Then there was Geoff Vallis (University of Exeter) who posed the question “If models were perfect, would we care how they worked?”. Perhaps a pertinent question, as there appears to be a trade-off, an inverse correlation between complexity of models and our ability to understand them. If the models became so complex that they were beyond the abilities of any human past or future to comprehend, what would we do then? If they become as complicated as the Earth system itself, surely we would have long since lost any grasp on them? Indeed, models already appear to be predicting phenomena without us understanding why. Complexity is not necessarily accuracy (How do we assess accuracy in climate science?) and Erica Thompson (LSE) highlighted the importance of ‘getting out of model land’, and staying with the real world, something some of us may need occasional reminding of.

What even are models? Two expressions given were ‘book-keeping devices’ (Wendy Parker) and ‘Prosthesis of your brain (Erica Thompson). No doubt there were others.

Marina Baldissera Pacchetti (University of Leeds) talked about her work on climate information for adaptation that gives us: “guidelines on when quantitative statements about future climate are warranted and potentially decision-relevant, when these statements would be more valuable taking other forms (for example, qualitative statements), and when statements about future climate are not warranted at all.”

In the afternoon, there were breakout ‘lightning’ discussions. We could choose to join 1 of the following 8 groups:

1. Should we aim to estimate the mean/expectation behaviour of the climate or focus on the worst-case?
2. Is the way we go about climate science now the only way of doing it?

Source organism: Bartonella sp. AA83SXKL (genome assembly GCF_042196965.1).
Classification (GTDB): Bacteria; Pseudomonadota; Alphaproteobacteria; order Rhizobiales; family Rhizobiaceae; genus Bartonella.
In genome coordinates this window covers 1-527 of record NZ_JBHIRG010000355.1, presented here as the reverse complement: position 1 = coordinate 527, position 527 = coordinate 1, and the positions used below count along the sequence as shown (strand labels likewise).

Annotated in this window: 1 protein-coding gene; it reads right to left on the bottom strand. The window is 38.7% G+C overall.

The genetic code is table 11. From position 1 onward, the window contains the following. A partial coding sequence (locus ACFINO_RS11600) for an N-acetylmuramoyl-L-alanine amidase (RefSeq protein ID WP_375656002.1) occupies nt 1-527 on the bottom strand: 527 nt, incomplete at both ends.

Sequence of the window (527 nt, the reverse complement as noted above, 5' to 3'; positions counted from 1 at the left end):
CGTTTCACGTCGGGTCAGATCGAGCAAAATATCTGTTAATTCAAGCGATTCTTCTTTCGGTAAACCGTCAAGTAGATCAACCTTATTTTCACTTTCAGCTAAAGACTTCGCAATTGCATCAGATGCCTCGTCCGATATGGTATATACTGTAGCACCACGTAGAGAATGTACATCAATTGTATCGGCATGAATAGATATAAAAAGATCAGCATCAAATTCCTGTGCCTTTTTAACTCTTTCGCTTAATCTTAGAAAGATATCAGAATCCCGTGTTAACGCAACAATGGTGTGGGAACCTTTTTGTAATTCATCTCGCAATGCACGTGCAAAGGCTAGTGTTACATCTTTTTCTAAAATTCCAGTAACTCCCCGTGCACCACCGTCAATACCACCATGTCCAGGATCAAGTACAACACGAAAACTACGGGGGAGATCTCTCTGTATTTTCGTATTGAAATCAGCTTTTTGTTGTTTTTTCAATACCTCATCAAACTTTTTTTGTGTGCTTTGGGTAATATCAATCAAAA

3. If our computers were infinitely fast, what science would we do with them?
4. If our models were infinitely good, what science would be left to do?
5. What fact, if only we knew it, would have the biggest impact on climate change?
6. How should climate science approach the question of geoengineering?
7. What is the benefit to society of general circulation models?
8. What is the public needing to know, and are we working enough on these questions?

My group was 3, but we ended up accidentally merging with 4 and made for a very interesting and varied discussion!

Which group would you have been most pulled towards had you been there? What philosophical thoughts on climate science have you had? What do you think is the most under-appreciated? I would be interested to hear your thoughts.

Many thanks to the event organiser Goodwin Gibbins (Imperial) and all involved for a thoroughly enjoyable and stimulating day.

If anyone would like to get more into the Philosophy of Science, I would recommend this thoroughly engaging 10-hour course of lecture by the Uni of Toronto on YouTube, the trailer of which can be viewed here.

The 27th General Assembly of the International Union of Geodesy and Geophysics (IUGG) in Montréal, Canada

Earlier this month (9th – 17th July, 2019), Elena Saggioro and I from the Mathematics of Planet Earth Centre of Doctoral Training (MPE CDT) were in Montréal for the General Assembly of the IUGG, a quadrennial gathering of nearly 4000 geoscientists from all over the world sharing their latest scientific advances.

At the conference centre.

The IUGG, which celebrates its centenary this year, is an international organisation ‘dedicated to advancing, promoting, and communicating knowledge of the Earth system, its space environment, and the dynamical processes causing change’ (from the Mission Statement on its website).  The IUGG consists of eight constituent associations, among which the International Association of Meteorology and Atmospheric Sciences (IAMAS) and the International Association for the Physical Sciences of the Oceans (IAPSO) are of the most relevance to meteorology students here in Reading.  Other fields under the IUGG umbrella include hydrology, cryospheric sciences, seismology, volcanology, geodesy and geomagnetism.

In the General Assembly I presented a poster on my own PhD research, revisiting and proposing a new argument for the finite-time barrier of weather predictability. The poster turned out to be popular, with a good number of scientists visiting and discussing in depth. It is great to know these people, especially those who work in the relatively small field of predictability. Earlier that day, Elena gave an interesting talk on studying southern-hemisphere stratosphere-troposphere coupling using casual network. A member in the audience came to her after the talk for a follow-up chat which lasted for hours! In addition, our supervisor Ted Shepherd gave a solicited talk advocating his storylines approach to the construction of regional climate-change information.

Elena Saggioro’s oral presentation.
With my poster.